Welcome back, everyone! How has your week been going? I hope
everyone is staying warm -- or cool -- depending on where you
Actually, "Spring" has sprung around here and the weather went
from cold-ish, to hot -- overnight. The temperature the last couple
of days has been over 80º. What? It's true. That's what happens.
Typically around the end of February it turns to Summer and stays
that way until December when it gets chilly again. It's as if a
switch was thrown and everything is different overnight.
Before I lurch into the lamentations of what's going on in my
life right now, I want to congratulate my classmates that just
returned from NCLC (National Chiropractic Leadership Conference).
Each year, members of our faculty and students go to Washington,
D.C. and talk with members of Congress about the future of
chiropractic and health care in America.
Now, to my lamentations. I'm feverishly working on a paper.
Writing is a pretty bizarre process for me. We all have our
methods. I'll randomly collect research for a while, think about
the topic, try to formulate some semblance of sanity within the
information, and then sit with it for way too long. The temptation
for me is always to collect more and more information. Maybe I
should read one more article? Maybe I should review a few more
journals just in case I find THE article that poses some new idea
that brings it all together. And at some point I realize when the
Then the frantic insanity sets in. I'm now faced with the
prospect of taking 10-20 journal articles and whatever notes and
thoughts I've taken from them and putting it into just a few pages.
(OK, we all know that I can't write just a few pages -- but you get
my drift). It's a grueling process that drives me crazy, and I love
it. I learn SO much from this. I hate the procrastination and I
hate the deadlines, but I love what comes out of it.
Right now I'm working on a paper about vitamin D and metabolic
syndrome -- with an aside on the psychology of eating. I've learned
that there are 4 variations in receptor genes that mediate how the
body handles vitamin D, that there's a huge controversy in what the
dosage of vitamin D should be, and that there's a HUGE link between
metabolic syndrome, autoimmune diseases, and vitamin D. No one
seems to fully know how all of it works together -- but it does,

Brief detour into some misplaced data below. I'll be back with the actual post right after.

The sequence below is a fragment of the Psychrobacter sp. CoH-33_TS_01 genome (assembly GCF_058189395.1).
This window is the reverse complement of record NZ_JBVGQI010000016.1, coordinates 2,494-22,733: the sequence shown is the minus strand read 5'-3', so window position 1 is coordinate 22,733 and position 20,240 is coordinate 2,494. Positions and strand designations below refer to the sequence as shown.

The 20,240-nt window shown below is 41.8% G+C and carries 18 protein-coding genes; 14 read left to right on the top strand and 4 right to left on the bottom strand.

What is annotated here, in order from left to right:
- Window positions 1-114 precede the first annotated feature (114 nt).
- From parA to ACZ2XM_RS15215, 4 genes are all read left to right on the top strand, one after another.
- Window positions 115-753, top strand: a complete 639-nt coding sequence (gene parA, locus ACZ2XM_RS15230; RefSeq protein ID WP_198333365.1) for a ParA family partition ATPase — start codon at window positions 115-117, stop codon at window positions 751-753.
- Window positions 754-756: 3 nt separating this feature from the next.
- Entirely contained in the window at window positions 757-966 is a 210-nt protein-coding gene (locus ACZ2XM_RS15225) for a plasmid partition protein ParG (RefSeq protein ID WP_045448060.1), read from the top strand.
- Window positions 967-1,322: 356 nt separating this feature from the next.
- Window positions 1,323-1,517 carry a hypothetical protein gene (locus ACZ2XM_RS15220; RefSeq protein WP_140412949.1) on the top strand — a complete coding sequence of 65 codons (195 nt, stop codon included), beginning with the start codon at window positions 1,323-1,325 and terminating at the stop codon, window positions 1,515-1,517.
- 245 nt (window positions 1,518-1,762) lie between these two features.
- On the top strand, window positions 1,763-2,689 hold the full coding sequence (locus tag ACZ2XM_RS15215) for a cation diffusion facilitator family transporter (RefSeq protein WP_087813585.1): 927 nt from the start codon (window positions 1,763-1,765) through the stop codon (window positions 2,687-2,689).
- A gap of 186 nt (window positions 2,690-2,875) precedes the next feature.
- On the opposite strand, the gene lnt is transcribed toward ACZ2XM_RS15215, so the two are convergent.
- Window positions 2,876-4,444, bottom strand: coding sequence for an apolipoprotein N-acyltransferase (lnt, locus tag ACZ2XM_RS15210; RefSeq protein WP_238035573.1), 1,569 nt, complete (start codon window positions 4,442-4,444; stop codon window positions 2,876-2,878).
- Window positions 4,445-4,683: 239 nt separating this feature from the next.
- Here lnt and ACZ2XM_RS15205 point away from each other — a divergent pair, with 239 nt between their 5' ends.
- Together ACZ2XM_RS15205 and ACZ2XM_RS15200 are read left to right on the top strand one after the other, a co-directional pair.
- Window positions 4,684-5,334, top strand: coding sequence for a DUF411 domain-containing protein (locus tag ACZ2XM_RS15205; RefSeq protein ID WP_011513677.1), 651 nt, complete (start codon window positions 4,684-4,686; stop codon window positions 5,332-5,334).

and therapies with vitamin D show great promise at preventing and
treating all kinds of problems.
So, I'm going to get back to my forced lack of procrastination
and self-loathing and feverish typing, and leave you all with good
wishes for the week.
Have a great one, everybody!
I'm back from the mountains of North Carolina, where I spent
from last Thursday through Sunday. It was, as it always is, a
life-changing event. I learned so much from everything I
experienced there, and everyone that I met. My life is forever
changed. Coming back from such a life-altering experience is always
really hard. I find myself struggling with motivation, coping with
what we call the "default world," and dealing with daily
obligations. It's funny how being apart from civilization gives a
completely different perspective on what civilization actually
On the way up the mountain
I may have mentioned Maslow's Hierarchy of Needs before. Maslow
postulated that in order for humans to function, they must have
certain needs met. The fields of psychology, sociology and
anthropology have embraced Maslow's theory, on some level, and run
with it--proposing that everything from the basis of emotional
well-being, to the likelihood of success, stems from these needs
Image source: www.21stcentech.com
When out, away from civilization and the comforts of "home,"
people tend to do one of two things: they think about how much they
miss the comforts of home; or they realize how little those
comforts actually comfort them. I tend to be the latter, rather
than the former. Don't get me wrong, I would have loved a warm, dry
place to sleep, but for the most part, I didn't miss the Internet,
television, my cell phone, or even electricity.
Being apart from society and civilization would imply that we're
apart from each other. But that's not the case. I've found that
when I'm out in the woods, with other people, that that is when
society actually begins. We form a tribe, a family. I often wonder
why we don't do that, when we're among each other in the default
As students, we've been through several years of schooling
together. We're nearing the end. Stress is running VERY high among
our group. We're finding ourselves more anxious, more
short-tempered, more ready to judge, bicker, harass, and goad each
other. For those of us that have become close, we're finding it
easier to support, empathize, listen, and care for each other.
Perhaps some of this is because we know we won't be together for
much longer. Perhaps the rest of it is that we're so unsure of what
comes next. Perhaps some of us view each other as the member of the
family that we really don't want to associate with (because we
didn't get to pick this family).
In just under 9 months, we'll all go our separate ways. Some of
us will be friends for the rest of our lives. Some of us will never
hear from or see each other again. Just like my past weekend, some
of us will be friends for the remainder of our lives, and others
I'll never see again.
We have the opportunity every day to contribute to someone's
hierarchy of needs. We can build each other up, nurture each other,
be family (the good kind), and contribute to each other's
well-being, not just our patients.
Last, I want to plug some of the upper trimester classmates
who've been doing some good
community outreach work. My hat's off to you guys. You're
making it happen.
Until next week, my friends, I challenge you to think about how
your needs are being met, what you really need and want in your
lives, and who and how you view "family."
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